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Need Help Outboard Mounting Height


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First, I'd like to say how grateful I feel to have found this forum! I am dealing with this from a position of ignorance; I've never had to adjust much of anything on any watercraft I've operated. So now that I have to, I'm totally clueless! I am hopeful some of the experts here can guide me to where I need to be since the local "experts" seem to know as little as I.

DETAILS: My boat is a Scout 365. The transom height from factory is 12". My Suzuki DF2.5hp has a transom top-to-cavitation plate distance of 17.5" despite being a short shaft. So that would put the cavitation plate 5.5" below the water, which is too deep per the outboard owners manual which calls for 0-1" below.

WHAT I DID: I asked for some advice from various locations and how to get a more appropriate depth. It would seem I'd need to make a riser. Which I did. A small issue with asking the local "experts" was whether the cavitation plate measurement should be from 0-1" below the TRANSOM or below the PONTOONS, which are the absolute bottom of the boat. Opinion was 50/50! So I went with BOTTOM OF PONTOON. 

RESULTS: The transom turned out well and looks OEM. See images. This puts the outboard cavitation plate .25-.375" below the pontoons. For further troubleshooting reference, this puts the same plate approximately 2" below the transom. So not a great deal of difference between bottom of transom and absolute bottom of boat/pontoons.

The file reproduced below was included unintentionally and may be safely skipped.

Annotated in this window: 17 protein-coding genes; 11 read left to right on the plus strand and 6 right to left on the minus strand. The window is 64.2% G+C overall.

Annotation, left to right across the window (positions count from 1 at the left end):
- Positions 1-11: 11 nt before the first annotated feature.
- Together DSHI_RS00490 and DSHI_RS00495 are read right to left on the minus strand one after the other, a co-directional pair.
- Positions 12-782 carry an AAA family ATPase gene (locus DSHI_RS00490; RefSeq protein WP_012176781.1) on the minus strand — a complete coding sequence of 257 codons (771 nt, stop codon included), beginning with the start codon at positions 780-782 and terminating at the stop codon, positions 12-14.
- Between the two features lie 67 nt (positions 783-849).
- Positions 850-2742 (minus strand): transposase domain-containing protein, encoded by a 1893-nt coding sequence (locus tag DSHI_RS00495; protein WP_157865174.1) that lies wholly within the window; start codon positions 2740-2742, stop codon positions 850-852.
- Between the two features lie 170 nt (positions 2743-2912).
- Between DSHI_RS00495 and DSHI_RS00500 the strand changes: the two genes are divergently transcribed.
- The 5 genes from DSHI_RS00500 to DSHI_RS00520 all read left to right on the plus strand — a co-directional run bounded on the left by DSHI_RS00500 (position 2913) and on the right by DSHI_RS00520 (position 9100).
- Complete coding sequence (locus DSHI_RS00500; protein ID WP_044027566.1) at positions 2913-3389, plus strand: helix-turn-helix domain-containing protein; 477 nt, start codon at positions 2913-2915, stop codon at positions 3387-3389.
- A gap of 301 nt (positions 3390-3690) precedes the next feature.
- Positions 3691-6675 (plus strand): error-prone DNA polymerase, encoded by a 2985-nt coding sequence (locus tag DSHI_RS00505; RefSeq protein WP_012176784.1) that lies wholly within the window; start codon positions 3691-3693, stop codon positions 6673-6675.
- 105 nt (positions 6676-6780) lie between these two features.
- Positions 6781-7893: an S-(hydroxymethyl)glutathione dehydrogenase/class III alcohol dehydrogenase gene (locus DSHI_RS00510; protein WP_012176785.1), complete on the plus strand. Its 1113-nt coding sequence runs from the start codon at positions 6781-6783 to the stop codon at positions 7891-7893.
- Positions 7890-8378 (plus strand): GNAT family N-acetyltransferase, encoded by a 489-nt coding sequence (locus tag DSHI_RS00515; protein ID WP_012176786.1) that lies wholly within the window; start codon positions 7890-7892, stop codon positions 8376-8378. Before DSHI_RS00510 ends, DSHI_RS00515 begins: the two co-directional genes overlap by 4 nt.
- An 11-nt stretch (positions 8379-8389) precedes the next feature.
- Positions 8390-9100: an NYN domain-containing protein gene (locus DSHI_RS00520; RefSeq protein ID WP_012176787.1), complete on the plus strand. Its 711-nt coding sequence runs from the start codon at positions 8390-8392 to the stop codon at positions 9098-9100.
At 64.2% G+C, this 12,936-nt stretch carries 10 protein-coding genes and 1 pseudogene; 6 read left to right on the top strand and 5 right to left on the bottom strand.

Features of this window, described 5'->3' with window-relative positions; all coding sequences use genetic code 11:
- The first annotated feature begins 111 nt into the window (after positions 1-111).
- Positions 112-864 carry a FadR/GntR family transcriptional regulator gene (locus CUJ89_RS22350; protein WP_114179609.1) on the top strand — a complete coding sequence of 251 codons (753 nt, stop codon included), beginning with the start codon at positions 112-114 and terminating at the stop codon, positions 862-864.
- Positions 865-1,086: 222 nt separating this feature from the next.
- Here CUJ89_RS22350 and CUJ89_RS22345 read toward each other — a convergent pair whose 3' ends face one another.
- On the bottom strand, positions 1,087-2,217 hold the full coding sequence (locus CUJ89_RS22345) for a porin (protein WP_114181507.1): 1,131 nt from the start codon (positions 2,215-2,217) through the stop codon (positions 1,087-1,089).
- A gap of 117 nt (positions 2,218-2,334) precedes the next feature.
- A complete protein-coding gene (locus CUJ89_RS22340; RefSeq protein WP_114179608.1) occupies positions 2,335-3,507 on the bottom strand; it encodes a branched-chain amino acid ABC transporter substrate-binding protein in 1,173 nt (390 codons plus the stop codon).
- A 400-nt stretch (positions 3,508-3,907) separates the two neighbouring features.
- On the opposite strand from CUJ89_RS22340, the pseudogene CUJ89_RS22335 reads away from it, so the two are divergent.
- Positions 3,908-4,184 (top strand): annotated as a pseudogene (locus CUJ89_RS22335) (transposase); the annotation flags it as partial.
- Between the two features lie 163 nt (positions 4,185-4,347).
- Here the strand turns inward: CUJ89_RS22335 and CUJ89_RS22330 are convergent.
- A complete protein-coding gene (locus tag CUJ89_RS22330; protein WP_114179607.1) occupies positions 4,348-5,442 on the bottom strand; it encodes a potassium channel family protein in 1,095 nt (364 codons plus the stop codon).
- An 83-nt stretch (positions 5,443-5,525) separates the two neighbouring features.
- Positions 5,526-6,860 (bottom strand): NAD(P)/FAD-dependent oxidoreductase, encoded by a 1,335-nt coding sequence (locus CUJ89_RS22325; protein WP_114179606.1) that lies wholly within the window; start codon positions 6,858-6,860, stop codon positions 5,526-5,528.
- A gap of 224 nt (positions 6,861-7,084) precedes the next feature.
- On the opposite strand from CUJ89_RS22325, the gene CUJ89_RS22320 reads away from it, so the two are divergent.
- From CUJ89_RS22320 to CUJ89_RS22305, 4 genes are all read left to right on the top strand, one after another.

At up to 1/3 throttle, boat runs 8km/h. Beyond and at full throttle..no change. Bow rides high. Boat not planing. Not a sharp, beautiful wake behind boat. 

Now I understand this boat/motor combo isn't meant for speed. But similar boats with same power reach nearly 15km/h when they are planed out.

My question is...what now? I'm clueless how to proceed to "fix" this. Lower engine? Raise engine? Hydrofoil installed on cavitation plate? Go on a diet? LOL ? I'm 185lbs and realize having more weight forward is helpful. 

Any ideas?? 

 

Thanks so much for any insight!! 

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  • Super User

A few things to try would be to make sure the engine is set to be trimmed down as far as possible as that will aid in any possibly of plaining. I'm not sure that small of an engine is going to be able to produce enough power to plane out though. If you can move any weight towards the front that will help as well and although I don't think engine height will be that critical, you could try moving the engine up higher to where the cavitation plate is about even with the bottom of the hull and see how that goes. 

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Looks fine, cool set up!  Sounds like your under powered. Take your little son, daughter, niece or nephew someone who weighs less then a hundred pounds and see if they can get it up on plane.

FM

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